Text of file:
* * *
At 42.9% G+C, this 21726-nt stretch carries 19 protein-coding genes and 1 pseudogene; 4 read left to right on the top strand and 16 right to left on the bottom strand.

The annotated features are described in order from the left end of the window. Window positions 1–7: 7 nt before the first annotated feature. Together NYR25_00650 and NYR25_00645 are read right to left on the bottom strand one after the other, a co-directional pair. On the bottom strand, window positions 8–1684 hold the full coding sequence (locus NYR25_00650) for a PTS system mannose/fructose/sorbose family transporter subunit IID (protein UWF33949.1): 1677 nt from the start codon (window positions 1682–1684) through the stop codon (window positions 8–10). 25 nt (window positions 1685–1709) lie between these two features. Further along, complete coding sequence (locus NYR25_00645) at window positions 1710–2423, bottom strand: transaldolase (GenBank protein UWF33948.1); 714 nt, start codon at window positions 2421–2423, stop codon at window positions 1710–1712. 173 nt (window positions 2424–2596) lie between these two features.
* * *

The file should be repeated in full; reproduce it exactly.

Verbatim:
At 42.9% G+C, this 21726-nt stretch carries 19 protein-coding genes and 1 pseudogene; 4 read left to right on the top strand and 16 right to left on the bottom strand.

The annotated features are described in order from the left end of the window. Window positions 1–7: 7 nt before the first annotated feature. Together NYR25_00650 and NYR25_00645 are read right to left on the bottom strand one after the other, a co-directional pair. On the bottom strand, window positions 8–1684 hold the full coding sequence (locus NYR25_00650) for a PTS system mannose/fructose/sorbose family transporter subunit IID (protein UWF33949.1): 1677 nt from the start codon (window positions 1682–1684) through the stop codon (window positions 8–10). 25 nt (window positions 1685–1709) lie between these two features. Further along, complete coding sequence (locus NYR25_00645) at window positions 1710–2423, bottom strand: transaldolase (GenBank protein UWF33948.1); 714 nt, start codon at window positions 2421–2423, stop codon at window positions 1710–1712. 173 nt (window positions 2424–2596) lie between these two features.